This week, a Peruvian indigenous group won a lengthy court battle to save their land from oil exploration. The land is located in the Amazon, along the border between Peru and Brazil. There have been plans to turn the land into an oil field, until the scheme was blocked in court by a network of local indigenous tribes.
The tribes were represented by the Institute of Legal Defense (IDL), who spent over two years persuing a lawsuit demanding that the government stop authorizing the development of oil lots in the Loreto region of Peru’s northern Amazon. According to the IDL, the judge in the case ordered the establishment of a strict protection zone around the indigenous land.
The contested land will remain in the control of the Regional Organization of Indigenous Peoples of the East. If not for this lawsuit and subsequent ruling, it would have been very likely that the Amazonian land would have been destroyed by oil companies.
Reuters reported that Peru’s Ministry of Energy and Mines and Perupetro had planned to open up the Sierra del Divisor national park for oil development, even though the areas is home to numerous indigenous groups.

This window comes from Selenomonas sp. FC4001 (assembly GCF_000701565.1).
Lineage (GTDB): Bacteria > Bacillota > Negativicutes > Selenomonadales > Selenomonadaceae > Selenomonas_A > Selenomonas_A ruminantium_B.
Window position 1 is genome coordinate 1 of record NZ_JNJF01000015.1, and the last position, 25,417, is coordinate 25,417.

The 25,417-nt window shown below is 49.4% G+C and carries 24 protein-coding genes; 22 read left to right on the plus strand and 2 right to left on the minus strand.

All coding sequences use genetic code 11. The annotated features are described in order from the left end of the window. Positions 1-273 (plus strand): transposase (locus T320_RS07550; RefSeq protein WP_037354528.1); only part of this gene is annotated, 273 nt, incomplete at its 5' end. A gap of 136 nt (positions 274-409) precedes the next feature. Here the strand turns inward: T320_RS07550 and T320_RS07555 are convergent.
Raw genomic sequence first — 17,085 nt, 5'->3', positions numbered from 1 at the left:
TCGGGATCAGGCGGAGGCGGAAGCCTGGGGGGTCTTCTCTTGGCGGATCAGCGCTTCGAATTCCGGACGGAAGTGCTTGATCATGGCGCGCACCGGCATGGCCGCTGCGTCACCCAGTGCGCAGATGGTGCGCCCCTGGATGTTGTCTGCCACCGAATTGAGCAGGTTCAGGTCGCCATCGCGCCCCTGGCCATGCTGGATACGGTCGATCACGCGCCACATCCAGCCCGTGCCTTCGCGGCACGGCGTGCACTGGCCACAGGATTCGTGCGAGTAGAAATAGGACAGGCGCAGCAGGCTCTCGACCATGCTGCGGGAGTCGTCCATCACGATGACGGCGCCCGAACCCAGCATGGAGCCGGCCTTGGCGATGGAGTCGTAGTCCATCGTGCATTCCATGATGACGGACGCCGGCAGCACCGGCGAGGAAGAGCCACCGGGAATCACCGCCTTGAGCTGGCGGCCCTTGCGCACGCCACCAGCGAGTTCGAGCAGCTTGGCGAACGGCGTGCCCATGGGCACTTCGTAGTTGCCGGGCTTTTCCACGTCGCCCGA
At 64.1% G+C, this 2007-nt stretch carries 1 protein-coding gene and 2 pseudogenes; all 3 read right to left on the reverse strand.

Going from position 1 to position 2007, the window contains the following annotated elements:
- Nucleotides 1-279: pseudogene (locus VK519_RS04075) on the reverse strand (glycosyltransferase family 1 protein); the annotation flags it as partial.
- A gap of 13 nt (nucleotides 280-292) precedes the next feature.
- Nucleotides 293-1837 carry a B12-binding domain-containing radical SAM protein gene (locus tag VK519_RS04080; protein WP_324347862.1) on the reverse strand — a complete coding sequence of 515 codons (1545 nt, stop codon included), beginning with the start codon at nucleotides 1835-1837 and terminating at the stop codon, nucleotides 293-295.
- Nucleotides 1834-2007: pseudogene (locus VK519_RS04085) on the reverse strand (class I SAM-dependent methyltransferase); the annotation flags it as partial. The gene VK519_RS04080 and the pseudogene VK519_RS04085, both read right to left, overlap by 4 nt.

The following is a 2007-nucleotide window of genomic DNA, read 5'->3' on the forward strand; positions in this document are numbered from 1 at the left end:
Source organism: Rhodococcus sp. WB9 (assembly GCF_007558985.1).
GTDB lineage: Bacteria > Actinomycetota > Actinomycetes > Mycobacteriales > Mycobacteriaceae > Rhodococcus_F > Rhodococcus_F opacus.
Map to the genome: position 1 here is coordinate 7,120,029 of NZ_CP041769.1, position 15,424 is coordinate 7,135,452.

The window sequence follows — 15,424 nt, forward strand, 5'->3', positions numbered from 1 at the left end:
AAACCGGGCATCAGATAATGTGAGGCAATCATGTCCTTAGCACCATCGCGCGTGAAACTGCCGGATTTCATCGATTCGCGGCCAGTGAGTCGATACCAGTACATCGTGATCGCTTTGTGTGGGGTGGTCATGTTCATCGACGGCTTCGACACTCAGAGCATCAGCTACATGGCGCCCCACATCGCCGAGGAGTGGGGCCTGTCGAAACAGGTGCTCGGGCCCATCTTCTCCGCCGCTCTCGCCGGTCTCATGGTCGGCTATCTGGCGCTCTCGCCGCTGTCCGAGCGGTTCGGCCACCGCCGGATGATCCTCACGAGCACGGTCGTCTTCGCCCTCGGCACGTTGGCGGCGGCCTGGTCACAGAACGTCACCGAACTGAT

Maritza Quispe, a lawyer for IDL claimed that this was the first time a Peruvian court ruled in favor of an indigenous tribe in a situation like this.
“This ruling is historic because it is the first in favor of indigenous people in voluntary isolation against oil companies. Almost 98% of the territory of the indigenous people in voluntary isolation was above three oil lots,” Quispe said.
However, judicial documents reviewed by Reuters showed that this is actually more common than you would expect. In 2011, a law was passed which allowed for “prior consultation,” which means that native groups have the ability to petition the courts to influence what is happening on their land. Since the law has been in place, native communities in Peru have won “several” lawsuits against oil and mining companies, the documents revealed.
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